Thursday, September 29, 2011

Lower Leg Pain and Minimalist Shoes

I began a transition to a minimal shoe in January 2011, starting with the Nike Free Run+, and very quickly moved to Vibram Five Fingers (VFFs). The VFFs challenged my calves and various parts of my feet continuously. Despite this I was determined to wear them, and reasoned that this was pain I would just work through to get to a better place.

Calf Pain

Calves were the first body part to yell loudly.  It happened at the end of a good 3 mile run, and I decided to turn on the jets for the last 300 yards.  I stepped off a curb and it felt like knife was thrown into the belly of the soleus.   Thus began a series of calf injuries that prevented me from running with any consistency for months. 

Each series of injuries led me to try different attempts at recovery.  I tried Chinese Salves (QiVantage products which gave me a nasty rash and smelled like Indian food), calf stretches, The Stick, walking barefoot on gravel (?!), Advil, cross training on the stationary bike, Chiropractic and Acupuncture.  While none of these impeded recovery, I doubt any had substantially added to recovery either.  By happenstance I had a long weekend of outdoor yardwork and spent the whole time in a classic work boot with a heel (think Timberline).  I noticed that most of the calf pain had gone away, and reasoned that it was the conventional shoe combined with non-repetitious activity that allowed my calf to return to the operating range it had grown comfortable with for 40 years.  That allowed it to relax and get flushed and nourished by blood flow from the constant movement.   Getting my mind off of recovery by doing something else helped a lot too.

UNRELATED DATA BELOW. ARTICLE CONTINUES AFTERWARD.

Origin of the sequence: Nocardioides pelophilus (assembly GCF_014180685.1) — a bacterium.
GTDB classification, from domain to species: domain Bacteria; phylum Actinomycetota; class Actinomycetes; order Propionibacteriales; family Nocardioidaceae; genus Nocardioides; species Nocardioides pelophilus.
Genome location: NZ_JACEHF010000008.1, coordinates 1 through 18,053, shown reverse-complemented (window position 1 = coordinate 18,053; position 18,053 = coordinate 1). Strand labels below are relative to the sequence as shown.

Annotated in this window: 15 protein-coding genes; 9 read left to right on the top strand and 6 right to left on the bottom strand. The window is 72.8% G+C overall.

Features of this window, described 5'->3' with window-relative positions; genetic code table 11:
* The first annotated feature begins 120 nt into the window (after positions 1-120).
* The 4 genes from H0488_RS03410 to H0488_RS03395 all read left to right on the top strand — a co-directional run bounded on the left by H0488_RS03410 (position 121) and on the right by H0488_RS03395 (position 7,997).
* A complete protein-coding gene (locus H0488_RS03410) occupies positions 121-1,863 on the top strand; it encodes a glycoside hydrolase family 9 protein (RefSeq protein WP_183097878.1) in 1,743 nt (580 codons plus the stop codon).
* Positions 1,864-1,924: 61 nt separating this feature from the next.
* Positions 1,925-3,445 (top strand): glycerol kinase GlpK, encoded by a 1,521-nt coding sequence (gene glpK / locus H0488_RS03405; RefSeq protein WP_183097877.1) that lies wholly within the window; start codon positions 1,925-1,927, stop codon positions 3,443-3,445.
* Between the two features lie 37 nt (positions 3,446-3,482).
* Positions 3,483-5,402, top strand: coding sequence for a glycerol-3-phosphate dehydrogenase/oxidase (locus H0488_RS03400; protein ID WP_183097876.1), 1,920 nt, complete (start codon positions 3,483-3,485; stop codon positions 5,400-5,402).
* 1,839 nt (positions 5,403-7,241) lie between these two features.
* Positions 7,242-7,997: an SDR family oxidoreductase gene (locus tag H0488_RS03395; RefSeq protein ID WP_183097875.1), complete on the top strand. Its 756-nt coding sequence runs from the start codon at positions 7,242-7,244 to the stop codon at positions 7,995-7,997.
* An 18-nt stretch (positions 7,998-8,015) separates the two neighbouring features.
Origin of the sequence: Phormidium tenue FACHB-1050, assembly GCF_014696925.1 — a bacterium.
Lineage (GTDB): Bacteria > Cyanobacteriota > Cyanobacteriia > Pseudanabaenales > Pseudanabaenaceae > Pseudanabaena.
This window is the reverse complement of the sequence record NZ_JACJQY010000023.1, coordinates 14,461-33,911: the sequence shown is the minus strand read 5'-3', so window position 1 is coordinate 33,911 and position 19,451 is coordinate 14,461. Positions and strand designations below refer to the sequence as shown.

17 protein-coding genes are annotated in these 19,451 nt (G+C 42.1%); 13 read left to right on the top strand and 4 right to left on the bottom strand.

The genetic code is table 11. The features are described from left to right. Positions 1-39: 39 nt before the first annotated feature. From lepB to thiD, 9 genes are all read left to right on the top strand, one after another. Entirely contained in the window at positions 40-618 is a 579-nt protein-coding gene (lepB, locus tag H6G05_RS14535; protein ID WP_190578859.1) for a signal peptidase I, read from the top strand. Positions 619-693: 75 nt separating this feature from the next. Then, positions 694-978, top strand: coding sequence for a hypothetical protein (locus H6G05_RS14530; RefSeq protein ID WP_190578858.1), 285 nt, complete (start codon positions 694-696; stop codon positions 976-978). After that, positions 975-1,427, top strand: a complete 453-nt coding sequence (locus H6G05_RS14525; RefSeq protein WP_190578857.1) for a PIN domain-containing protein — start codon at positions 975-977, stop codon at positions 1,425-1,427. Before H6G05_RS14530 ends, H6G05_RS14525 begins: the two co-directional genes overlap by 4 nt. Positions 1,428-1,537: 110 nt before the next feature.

I have since tried this a few more times with similar success, and recommended it to others with reasonable success as well.  I now prefer a conventional Merrell hiking shoe with a padded heel and conventional lift.  (For you barefoot purists out there, this is therapeutic use – VFFs for hiking is the only way to fly.) 

Deep stretching a severely injured calf muscle doesn’t work, so don’t bother.  It will aggravate it and impede recovery.  Instead, try to keep everything above the knee free and loose.  I spend a lot of time doing hip stretches, glute stretches, hamstring stretches and keeping the IT band loose.  When doing hamstring stretches you have to do it with a slightly bent knee to keep the calf from getting stretched in the process.   Many calf and foot discomforts seem related to muscle and tendon issues further up the leg for some reason. 

Top of Foot Pain (Metatarsal Pain)